On May 3, at the Wilshire Theater in Beverly Hills, there won’t be a single shamelessly naked trophy in the house. The 2008 CAMIE Awards will be celebrating “Character And Morality In Entertainment,” and in contrast to the disturbingly androgynous and probably bisexual Oscar, the CAMIE statuette is clad in a wholesome dress that leaves everything to the imagination except a beguiling flash of patinated bronze ankle. But don’t be getting any ideas, fresh guy! According to CAMIE’s creators, she is “a lovely and modest young woman.”
While Hollywood is the Thomas Edison of self-congratulation, always inventing new ways to honor itself, Tinseltown is apparently too busy churning out simulated sex and lovingly choreographed gore to devise an awards show that emphasizes family-friendly entertainment. Thus, the task was left to outsiders, and in 2001 Dr. Glen Griffin, a retired pediatrician and abstinence advocate from Salt Lake City, organized the first CAMIEs. The event was held at lunchtime, in a local park, and it seems safe to say that whatever its attractions were, Gwyneth Paltrow in a see-thru Alexander McQueen mesh tank-top was not one of them.
In 2005 the CAMIE Awards migrated to Los Angeles, and the production has been growing quickly ever since. Each year, it honors five theatrical and five made-for-TV movies that feature “positive role models who build character, overcome adversity, correct unwise choices, strengthen families, live moral lives and solve life’s problems with integrity and perseverance.” And each year, more and more industry types show up to pay tribute to technicolor virtue and inoffensiveness. “The reception from Hollywood has been great,” exclaims CAMIE Awards Productions president Joseph Lake.
Wait, Hollywood? The same Hollywood that presidential candidate Barack Obama recently chastised for allegedly marketing “violent, slasher, horror films” to six-year-olds? The same Hollywood that the Senate’s own Siskel and Ebert, John McCain and Hillary Clinton, have been panning for years now, via testy congressional hearings and proposals like the “Media Marketing Accountability Act”? (That would have made it potentially illegal to market R-rated movies in any medium with children under 17 in the audience.) The same Hollywood that packs TV’s “family hour” with 4.19 violent incidents, 3.76 sexual references or situations, 0.01 bleeped “cocksuckers,” and 1.08 unbleeped “hells” per hour in a wicked attempt to poison the minds of innocent and impressionable Parents Television Council employees?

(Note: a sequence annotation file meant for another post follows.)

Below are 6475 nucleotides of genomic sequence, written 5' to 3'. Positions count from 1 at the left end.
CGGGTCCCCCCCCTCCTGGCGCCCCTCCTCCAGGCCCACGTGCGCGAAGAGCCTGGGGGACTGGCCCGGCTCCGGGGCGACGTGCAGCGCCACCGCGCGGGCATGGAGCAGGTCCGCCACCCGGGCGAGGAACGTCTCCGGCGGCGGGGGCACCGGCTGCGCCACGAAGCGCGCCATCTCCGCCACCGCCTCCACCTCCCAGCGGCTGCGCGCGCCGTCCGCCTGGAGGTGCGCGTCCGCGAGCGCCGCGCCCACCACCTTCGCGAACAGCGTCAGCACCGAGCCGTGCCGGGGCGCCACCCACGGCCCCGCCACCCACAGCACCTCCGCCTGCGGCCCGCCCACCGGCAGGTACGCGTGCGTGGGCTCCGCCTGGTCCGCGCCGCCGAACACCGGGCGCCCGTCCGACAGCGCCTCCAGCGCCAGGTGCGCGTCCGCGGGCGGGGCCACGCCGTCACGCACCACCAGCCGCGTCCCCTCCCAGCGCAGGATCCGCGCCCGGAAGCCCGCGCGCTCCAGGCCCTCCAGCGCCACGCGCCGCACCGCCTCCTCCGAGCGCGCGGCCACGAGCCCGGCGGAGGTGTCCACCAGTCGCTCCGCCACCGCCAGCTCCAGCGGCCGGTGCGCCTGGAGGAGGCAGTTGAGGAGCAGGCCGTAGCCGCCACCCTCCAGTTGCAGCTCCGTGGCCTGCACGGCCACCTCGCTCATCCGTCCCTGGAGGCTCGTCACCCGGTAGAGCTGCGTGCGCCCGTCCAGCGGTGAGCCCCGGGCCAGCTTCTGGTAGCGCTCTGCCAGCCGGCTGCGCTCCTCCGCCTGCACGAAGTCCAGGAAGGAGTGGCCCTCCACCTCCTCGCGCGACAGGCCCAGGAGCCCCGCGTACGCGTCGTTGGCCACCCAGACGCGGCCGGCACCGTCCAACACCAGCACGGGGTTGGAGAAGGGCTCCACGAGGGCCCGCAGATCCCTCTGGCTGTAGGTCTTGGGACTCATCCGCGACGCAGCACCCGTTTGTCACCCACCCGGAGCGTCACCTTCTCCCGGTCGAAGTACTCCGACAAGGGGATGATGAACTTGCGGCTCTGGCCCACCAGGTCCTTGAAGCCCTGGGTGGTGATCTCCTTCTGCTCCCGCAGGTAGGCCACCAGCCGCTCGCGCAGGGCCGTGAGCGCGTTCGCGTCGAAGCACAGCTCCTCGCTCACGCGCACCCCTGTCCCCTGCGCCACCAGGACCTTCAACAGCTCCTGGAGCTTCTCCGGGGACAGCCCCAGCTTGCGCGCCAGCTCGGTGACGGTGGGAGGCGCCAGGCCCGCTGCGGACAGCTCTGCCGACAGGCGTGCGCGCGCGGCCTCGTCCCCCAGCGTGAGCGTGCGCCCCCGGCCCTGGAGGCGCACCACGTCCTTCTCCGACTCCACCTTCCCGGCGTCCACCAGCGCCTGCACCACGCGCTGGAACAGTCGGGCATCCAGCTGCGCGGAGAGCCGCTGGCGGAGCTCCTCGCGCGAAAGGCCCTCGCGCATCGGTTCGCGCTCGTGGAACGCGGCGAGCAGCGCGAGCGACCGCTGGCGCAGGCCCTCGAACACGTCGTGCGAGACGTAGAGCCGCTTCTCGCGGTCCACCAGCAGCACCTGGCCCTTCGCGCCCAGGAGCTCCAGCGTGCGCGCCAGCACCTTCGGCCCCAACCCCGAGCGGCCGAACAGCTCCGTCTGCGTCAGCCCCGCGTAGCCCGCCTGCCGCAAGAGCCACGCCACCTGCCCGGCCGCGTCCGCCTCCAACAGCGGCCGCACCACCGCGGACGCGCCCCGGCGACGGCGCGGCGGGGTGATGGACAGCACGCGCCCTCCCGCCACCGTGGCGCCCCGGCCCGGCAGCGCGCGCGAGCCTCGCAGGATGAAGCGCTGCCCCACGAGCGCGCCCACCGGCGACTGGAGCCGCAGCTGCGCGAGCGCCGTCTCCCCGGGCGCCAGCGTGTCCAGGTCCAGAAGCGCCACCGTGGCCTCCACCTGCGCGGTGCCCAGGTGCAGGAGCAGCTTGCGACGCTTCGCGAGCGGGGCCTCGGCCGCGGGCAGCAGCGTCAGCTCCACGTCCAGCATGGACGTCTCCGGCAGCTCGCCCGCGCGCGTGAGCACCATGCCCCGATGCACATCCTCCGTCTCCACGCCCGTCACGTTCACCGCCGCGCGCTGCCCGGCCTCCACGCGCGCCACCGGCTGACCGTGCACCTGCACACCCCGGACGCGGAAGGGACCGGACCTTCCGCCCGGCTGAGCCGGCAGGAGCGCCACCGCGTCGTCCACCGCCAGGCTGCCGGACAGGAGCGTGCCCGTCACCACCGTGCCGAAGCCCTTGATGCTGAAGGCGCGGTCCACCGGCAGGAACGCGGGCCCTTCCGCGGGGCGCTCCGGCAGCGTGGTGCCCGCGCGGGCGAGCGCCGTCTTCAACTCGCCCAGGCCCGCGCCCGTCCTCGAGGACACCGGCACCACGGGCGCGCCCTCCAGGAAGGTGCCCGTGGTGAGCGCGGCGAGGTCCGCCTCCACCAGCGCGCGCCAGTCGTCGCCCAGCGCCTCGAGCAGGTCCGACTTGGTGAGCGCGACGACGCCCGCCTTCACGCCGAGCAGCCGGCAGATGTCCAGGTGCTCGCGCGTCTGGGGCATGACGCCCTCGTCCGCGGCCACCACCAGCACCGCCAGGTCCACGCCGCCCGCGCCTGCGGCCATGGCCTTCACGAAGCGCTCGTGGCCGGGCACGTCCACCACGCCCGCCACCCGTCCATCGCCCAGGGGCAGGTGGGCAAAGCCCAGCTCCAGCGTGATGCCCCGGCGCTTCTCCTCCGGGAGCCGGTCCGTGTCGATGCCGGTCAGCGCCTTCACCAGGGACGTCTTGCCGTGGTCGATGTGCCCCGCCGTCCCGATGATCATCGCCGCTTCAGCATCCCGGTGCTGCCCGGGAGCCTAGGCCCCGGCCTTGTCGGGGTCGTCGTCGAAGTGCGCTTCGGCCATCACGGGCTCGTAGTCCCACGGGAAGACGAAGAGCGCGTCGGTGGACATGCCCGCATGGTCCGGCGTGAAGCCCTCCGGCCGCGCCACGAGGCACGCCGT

Look around. America is in the throes of a raging decency epidemic. On American Idol, TV’s perennial ratings champ, even the edgiest contestants are a temporary-tattoo-removal away from blending in at an Osmond Family reunion. Reigning Disney Channel poppet Miley Cyrus oozes 100-proof adorableness so relentlessly that one suspects she actually has tiny little paws instead of hands and feet. The casts of tween favorites like Zoey 101 and High School Musical are so wholesome they make those hoodlums from Saved by the Bell look like extras in a Scorsese film.
Of the 20 movies that got the widest circulation in 2007, only two were rated R. From 2005 to 2007, during the traditional summer movie season—the first weekend of May through Labor Day—only 40 R-rated movies and zero NC-17 movies opened up in 500 or more theaters. According to the box office tracking firm Exhibitor Relations, this represents just 29 percent of movies in wide release.
In September 2006, Fox established a stand-alone division called Fox Faith to distribute movies with strong Christian themes. It also partnered with Walden Media—the production company created by billionaire Phillip Anschutz that has developed such hits as Charlotte’s Web, Bridge to Terabithia, and The Lion, the Witch, and the Wardrobe—with the aim of producing a half-dozen family-friendly movies a year.
Even Hollywood’s bad boys are going soft. During their tenure at Miramax, Harvey and Bob Weinstein released movies like Priest, Kids, and Dogma, and were only slightly less reviled than gay marriage amongst the family values brigade. At their new gig, the Weinstein Company, they’ve signed a multi-year first-look deal with Impact Entertainment, a Christian production company.